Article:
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A Tree Grows in Brooklyn (1945) Poster

Trivia

After being so impressed by the dailies of the film, executives at Fox wanted to re-shoot the entire movie in Technicolor, but Elia Kazan refused.
Favorite film of Gene Kelly.
Director Elia Kazan and Betty Smith, author of the novel the film was based on, were classmates at the Yale School of Drama.
Peggy Ann Garner received a special juvenile Oscar for her performance as Francie.
The Betty Smith novel was the object of pre-publication bidding competition among several studios, with Darryl F. Zanuck and 20th Century-Fox ultimately paying $55,000 for the rights.
According to Turner Classic Movies, Joan Blondell performed a very "adult" scene during the filming of "A Tree Grows in Brooklyn," which the sensors deleted from the film's final cut. The Nolan children find a condom, and her character, Aunt Sissy, is tasked with describing to them what it is. She approaches this explanation with compassion as opposed to clinical coldness. Despite the fact that this scene was omitted from the final product, Blondell always considered it "the best work she ever did on screen."
According to the Sunset Garden Book, the tree that grew in Brooklyn was an Ailanthus tree, or Tree of Heaven. It has naturalized itself over much of the U.S., to the point of being considered a weed tree, but it is still invaluable as an attractive windbreak and shade tree, adaptable under the harshest conditions.
Fred MacMurray campaigned for the role of Johnny Nolan and Alice Faye was at one time considered for Aunt Sissy.
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In the June 1945 issue of Screenland Magazine costume designer Bonnie Cashin, in her column "Notes from a Designer's Diary" comments "If the average American girl could be the heroine of her own life story, and dress accordingly! This thought struck me more forcibly than it ever had before while I was fitting Dorothy McGuire for the part of Katie in "A Tree Grows in Brooklyn." Most of the girls want to look a little glamorous on screen (and off) whether the story calls for rags or riches. Not Dorothy. A stickler for characterization, she stood for hours in her old rags and ravels, suggesting a patch here, a droop there, deliberately deglamorizing herself in order to make sure that not a single bright thread should give the lie to Katie's threadbare life. Dorothy was playing a heroine of poverty and she dressed accordingly. So should we all, in the parts we play, in make believe, or in life. Joan Blondell didn't complain, either, when as Aunt Sissy, she had to wear the sort of ugly-period-of-1914 clothes, the high-topped shoes, the blousy blouses, the too-tight corset. "Oh, Bonnie," little Peggy Ann Garner said to me when we were making Francie's clothes, "oh, Bonnie, every picture they put me in I have to wear poor girls' clothes. Can't I have one good dress?" So we gave her the white graduation dress and the red roses and Peggy Ann accepted poverty and trouped through the picture, patiently ironing her one faded cotton (and she did iron it) and well content.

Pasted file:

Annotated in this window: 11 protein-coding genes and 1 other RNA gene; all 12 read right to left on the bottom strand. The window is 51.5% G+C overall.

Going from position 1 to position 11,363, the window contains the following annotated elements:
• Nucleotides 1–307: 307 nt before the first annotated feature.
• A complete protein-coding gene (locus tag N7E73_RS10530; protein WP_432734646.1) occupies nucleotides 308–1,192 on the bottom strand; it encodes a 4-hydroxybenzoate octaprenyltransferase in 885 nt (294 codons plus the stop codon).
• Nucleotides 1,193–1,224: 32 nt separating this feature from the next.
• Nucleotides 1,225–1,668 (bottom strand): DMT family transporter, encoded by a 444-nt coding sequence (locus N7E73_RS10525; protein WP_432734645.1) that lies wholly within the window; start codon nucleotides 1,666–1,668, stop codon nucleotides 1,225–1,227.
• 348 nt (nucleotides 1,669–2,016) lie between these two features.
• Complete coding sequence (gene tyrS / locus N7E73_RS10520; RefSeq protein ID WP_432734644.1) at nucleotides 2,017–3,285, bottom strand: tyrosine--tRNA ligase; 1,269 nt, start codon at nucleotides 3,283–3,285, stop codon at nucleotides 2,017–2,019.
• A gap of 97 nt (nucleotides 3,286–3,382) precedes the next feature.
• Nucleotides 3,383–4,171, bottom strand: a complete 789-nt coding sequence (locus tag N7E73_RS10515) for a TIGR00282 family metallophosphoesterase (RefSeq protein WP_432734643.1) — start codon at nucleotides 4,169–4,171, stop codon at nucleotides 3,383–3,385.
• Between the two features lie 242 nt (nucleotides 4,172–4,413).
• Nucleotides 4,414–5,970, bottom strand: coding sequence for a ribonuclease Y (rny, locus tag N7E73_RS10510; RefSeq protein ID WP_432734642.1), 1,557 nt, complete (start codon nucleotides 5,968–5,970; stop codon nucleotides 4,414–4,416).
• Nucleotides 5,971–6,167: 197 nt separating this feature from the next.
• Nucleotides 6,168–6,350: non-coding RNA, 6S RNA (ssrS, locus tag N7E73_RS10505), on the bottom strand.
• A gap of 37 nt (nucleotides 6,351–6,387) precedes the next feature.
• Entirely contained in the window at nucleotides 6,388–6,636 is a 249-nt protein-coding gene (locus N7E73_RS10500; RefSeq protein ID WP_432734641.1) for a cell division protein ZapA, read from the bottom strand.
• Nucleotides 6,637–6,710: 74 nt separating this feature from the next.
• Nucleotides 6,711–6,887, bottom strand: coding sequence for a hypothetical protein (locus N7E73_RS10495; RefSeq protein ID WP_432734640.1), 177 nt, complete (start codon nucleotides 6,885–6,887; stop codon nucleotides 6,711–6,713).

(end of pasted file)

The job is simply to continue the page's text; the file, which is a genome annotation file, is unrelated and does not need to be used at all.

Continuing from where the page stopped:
Gene Tierney was originally cast as Katie Nolan. When Tierney became pregnant, Dorothy McGuire was given the role.
Nicholas Ray came out from New York with Elia Kazan for Kazan's directorial debut. Besides his brief appearance in the cast as a bakery clerk, various sources have Ray working as assistant director and assisting Alfred Newman with the score, but studio records officially list him as dialogue director.
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Besides Gene Tierney, Mary Anderson and Jeanne Crain were rumored for the Katie Nolan role, while it was reported that Phil Regan was the leading candidate for the role of Johnny. Alice Faye was the first actress considered for the role of Katie, not Aunt Sissie, according to the Hollywood Reporter in 1943.
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20th Century-Fox production number 645.
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